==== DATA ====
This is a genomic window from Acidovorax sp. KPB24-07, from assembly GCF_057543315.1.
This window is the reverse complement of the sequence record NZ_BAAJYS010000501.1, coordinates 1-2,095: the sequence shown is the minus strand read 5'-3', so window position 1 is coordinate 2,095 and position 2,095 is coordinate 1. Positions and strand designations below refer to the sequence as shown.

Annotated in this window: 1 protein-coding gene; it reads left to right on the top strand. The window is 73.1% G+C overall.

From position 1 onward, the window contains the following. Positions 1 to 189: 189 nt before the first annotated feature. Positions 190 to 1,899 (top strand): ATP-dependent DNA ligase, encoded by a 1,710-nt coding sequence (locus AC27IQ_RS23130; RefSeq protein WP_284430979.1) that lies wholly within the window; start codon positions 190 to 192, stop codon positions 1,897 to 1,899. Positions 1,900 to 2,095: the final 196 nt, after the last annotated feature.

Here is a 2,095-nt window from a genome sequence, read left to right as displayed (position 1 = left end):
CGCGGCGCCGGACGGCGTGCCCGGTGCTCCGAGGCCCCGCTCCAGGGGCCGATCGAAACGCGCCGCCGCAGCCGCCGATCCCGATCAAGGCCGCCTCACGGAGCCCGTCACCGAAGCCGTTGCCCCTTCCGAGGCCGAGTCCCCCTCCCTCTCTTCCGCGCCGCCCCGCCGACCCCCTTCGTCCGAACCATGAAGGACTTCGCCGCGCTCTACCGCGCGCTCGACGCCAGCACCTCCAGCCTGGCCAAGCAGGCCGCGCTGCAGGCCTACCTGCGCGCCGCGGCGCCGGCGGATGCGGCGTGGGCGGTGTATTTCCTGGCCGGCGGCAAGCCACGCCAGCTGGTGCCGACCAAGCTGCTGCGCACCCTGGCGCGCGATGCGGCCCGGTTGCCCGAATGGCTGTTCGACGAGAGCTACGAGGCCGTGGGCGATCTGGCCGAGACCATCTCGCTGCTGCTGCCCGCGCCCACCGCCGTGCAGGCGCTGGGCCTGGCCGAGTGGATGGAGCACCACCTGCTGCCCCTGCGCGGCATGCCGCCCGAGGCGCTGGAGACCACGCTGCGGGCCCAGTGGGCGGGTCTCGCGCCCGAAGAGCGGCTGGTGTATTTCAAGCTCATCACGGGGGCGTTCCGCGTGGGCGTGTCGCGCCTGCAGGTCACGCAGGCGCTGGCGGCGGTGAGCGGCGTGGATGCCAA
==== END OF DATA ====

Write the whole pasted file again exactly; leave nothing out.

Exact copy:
This is a genomic window from Acidovorax sp. KPB24-07, from assembly GCF_057543315.1.
This window is the reverse complement of the sequence record NZ_BAAJYS010000501.1, coordinates 1-2,095: the sequence shown is the minus strand read 5'-3', so window position 1 is coordinate 2,095 and position 2,095 is coordinate 1. Positions and strand designations below refer to the sequence as shown.

Annotated in this window: 1 protein-coding gene; it reads left to right on the top strand. The window is 73.1% G+C overall.

From position 1 onward, the window contains the following. Positions 1 to 189: 189 nt before the first annotated feature. Positions 190 to 1,899 (top strand): ATP-dependent DNA ligase, encoded by a 1,710-nt coding sequence (locus AC27IQ_RS23130; RefSeq protein WP_284430979.1) that lies wholly within the window; start codon positions 190 to 192, stop codon positions 1,897 to 1,899. Positions 1,900 to 2,095: the final 196 nt, after the last annotated feature.

Here is a 2,095-nt window from a genome sequence, read left to right as displayed (position 1 = left end):
CGCGGCGCCGGACGGCGTGCCCGGTGCTCCGAGGCCCCGCTCCAGGGGCCGATCGAAACGCGCCGCCGCAGCCGCCGATCCCGATCAAGGCCGCCTCACGGAGCCCGTCACCGAAGCCGTTGCCCCTTCCGAGGCCGAGTCCCCCTCCCTCTCTTCCGCGCCGCCCCGCCGACCCCCTTCGTCCGAACCATGAAGGACTTCGCCGCGCTCTACCGCGCGCTCGACGCCAGCACCTCCAGCCTGGCCAAGCAGGCCGCGCTGCAGGCCTACCTGCGCGCCGCGGCGCCGGCGGATGCGGCGTGGGCGGTGTATTTCCTGGCCGGCGGCAAGCCACGCCAGCTGGTGCCGACCAAGCTGCTGCGCACCCTGGCGCGCGATGCGGCCCGGTTGCCCGAATGGCTGTTCGACGAGAGCTACGAGGCCGTGGGCGATCTGGCCGAGACCATCTCGCTGCTGCTGCCCGCGCCCACCGCCGTGCAGGCGCTGGGCCTGGCCGAGTGGATGGAGCACCACCTGCTGCCCCTGCGCGGCATGCCGCCCGAGGCGCTGGAGACCACGCTGCGGGCCCAGTGGGCGGGTCTCGCGCCCGAAGAGCGGCTGGTGTATTTCAAGCTCATCACGGGGGCGTTCCGCGTGGGCGTGTCGCGCCTGCAGGTCACGCAGGCGCTGGCGGCGGTGAGCGGCGTGGATGCCAA